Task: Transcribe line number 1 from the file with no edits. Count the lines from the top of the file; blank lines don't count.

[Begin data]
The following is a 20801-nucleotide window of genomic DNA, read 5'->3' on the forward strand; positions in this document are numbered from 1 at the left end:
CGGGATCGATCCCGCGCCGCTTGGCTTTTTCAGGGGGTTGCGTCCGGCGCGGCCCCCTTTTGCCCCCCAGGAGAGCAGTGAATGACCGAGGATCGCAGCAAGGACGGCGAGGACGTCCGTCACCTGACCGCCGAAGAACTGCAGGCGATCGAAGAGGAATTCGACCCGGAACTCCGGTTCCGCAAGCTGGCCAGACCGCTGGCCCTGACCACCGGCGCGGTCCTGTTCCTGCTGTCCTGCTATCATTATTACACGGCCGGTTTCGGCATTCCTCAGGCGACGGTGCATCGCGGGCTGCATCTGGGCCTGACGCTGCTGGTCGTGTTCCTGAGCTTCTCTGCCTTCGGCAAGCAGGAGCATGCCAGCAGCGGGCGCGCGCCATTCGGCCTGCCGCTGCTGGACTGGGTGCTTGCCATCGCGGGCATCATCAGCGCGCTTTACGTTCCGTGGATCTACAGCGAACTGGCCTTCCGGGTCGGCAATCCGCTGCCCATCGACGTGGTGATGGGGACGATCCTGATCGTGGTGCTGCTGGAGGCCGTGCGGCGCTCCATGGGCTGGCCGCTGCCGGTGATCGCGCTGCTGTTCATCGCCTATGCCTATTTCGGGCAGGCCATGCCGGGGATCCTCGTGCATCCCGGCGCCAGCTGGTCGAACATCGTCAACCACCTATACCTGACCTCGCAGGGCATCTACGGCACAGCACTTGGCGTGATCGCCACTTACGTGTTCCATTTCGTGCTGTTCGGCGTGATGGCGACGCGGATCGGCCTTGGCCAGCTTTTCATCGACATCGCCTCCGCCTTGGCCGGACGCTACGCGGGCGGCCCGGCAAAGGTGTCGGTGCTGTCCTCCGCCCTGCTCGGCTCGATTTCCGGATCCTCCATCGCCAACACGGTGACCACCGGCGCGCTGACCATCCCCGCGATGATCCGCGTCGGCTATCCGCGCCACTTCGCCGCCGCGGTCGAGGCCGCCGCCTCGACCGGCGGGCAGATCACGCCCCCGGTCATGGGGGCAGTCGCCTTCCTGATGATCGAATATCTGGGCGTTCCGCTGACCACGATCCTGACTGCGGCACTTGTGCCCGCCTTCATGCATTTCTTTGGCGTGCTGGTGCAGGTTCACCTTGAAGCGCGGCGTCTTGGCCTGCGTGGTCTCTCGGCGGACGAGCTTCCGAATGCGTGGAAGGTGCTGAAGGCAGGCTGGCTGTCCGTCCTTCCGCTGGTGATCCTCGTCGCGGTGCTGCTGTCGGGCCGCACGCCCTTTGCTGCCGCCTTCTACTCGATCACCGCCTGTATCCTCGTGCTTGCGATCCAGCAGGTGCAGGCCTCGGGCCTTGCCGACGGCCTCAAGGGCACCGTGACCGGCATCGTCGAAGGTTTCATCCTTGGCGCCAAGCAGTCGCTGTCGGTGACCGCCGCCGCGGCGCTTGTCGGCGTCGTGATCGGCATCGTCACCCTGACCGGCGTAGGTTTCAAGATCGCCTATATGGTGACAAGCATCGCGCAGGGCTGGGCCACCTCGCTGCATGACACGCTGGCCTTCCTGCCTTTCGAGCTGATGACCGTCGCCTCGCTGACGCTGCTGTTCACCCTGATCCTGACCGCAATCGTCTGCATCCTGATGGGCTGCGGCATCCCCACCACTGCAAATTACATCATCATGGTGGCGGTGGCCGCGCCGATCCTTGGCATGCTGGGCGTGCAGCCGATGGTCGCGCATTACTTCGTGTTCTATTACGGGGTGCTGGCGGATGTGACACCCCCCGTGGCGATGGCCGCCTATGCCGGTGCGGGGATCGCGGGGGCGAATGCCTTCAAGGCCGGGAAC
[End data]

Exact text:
The following is a 20801-nucleotide window of genomic DNA, read 5'->3' on the forward strand; positions in this document are numbered from 1 at the left end: